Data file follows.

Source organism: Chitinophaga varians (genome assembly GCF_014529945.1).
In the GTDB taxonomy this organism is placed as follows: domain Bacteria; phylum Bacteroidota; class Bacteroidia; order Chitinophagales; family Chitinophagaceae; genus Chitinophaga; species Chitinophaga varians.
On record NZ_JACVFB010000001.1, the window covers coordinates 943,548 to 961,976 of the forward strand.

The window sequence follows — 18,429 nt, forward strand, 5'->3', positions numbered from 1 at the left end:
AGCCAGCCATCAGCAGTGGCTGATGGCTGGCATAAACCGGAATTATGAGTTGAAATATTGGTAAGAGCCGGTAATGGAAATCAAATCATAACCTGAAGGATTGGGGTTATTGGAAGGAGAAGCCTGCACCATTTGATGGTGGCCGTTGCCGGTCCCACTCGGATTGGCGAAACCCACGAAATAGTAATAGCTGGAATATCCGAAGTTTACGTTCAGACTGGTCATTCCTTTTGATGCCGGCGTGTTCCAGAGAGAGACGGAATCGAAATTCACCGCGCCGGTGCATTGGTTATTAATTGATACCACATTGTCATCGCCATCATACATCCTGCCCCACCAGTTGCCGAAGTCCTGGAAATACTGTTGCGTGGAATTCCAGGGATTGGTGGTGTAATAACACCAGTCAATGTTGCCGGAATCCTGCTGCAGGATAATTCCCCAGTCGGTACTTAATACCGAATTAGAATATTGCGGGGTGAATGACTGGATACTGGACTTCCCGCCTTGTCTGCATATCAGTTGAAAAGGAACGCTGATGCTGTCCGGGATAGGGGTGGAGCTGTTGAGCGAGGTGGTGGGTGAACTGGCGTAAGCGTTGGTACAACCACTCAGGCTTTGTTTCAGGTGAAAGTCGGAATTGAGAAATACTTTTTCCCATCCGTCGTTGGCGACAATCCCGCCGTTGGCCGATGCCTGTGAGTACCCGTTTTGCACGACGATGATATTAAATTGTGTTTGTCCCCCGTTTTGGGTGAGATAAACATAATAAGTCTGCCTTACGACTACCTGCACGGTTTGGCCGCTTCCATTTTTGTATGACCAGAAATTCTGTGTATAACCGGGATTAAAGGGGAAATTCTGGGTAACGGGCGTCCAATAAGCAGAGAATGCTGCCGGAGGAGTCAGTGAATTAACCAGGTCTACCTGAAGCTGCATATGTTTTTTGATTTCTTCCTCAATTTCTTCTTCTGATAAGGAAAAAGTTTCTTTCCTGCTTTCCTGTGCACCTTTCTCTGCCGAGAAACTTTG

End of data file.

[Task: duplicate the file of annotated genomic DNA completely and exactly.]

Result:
Source organism: Chitinophaga varians (genome assembly GCF_014529945.1).
In the GTDB taxonomy this organism is placed as follows: domain Bacteria; phylum Bacteroidota; class Bacteroidia; order Chitinophagales; family Chitinophagaceae; genus Chitinophaga; species Chitinophaga varians.
On record NZ_JACVFB010000001.1, the window covers coordinates 943,548 to 961,976 of the forward strand.

The window sequence follows — 18,429 nt, forward strand, 5'->3', positions numbered from 1 at the left end:
AGCCAGCCATCAGCAGTGGCTGATGGCTGGCATAAACCGGAATTATGAGTTGAAATATTGGTAAGAGCCGGTAATGGAAATCAAATCATAACCTGAAGGATTGGGGTTATTGGAAGGAGAAGCCTGCACCATTTGATGGTGGCCGTTGCCGGTCCCACTCGGATTGGCGAAACCCACGAAATAGTAATAGCTGGAATATCCGAAGTTTACGTTCAGACTGGTCATTCCTTTTGATGCCGGCGTGTTCCAGAGAGAGACGGAATCGAAATTCACCGCGCCGGTGCATTGGTTATTAATTGATACCACATTGTCATCGCCATCATACATCCTGCCCCACCAGTTGCCGAAGTCCTGGAAATACTGTTGCGTGGAATTCCAGGGATTGGTGGTGTAATAACACCAGTCAATGTTGCCGGAATCCTGCTGCAGGATAATTCCCCAGTCGGTACTTAATACCGAATTAGAATATTGCGGGGTGAATGACTGGATACTGGACTTCCCGCCTTGTCTGCATATCAGTTGAAAAGGAACGCTGATGCTGTCCGGGATAGGGGTGGAGCTGTTGAGCGAGGTGGTGGGTGAACTGGCGTAAGCGTTGGTACAACCACTCAGGCTTTGTTTCAGGTGAAAGTCGGAATTGAGAAATACTTTTTCCCATCCGTCGTTGGCGACAATCCCGCCGTTGGCCGATGCCTGTGAGTACCCGTTTTGCACGACGATGATATTAAATTGTGTTTGTCCCCCGTTTTGGGTGAGATAAACATAATAAGTCTGCCTTACGACTACCTGCACGGTTTGGCCGCTTCCATTTTTGTATGACCAGAAATTCTGTGTATAACCGGGATTAAAGGGGAAATTCTGGGTAACGGGCGTCCAATAAGCAGAGAATGCTGCCGGAGGAGTCAGTGAATTAACCAGGTCTACCTGAAGCTGCATATGTTTTTTGATTTCTTCCTCAATTTCTTCTTCTGATAAGGAAAAAGTTTCTTTCCTGCTTTCCTGTGCACCTTTCTCTGCCGAGAAACTTTG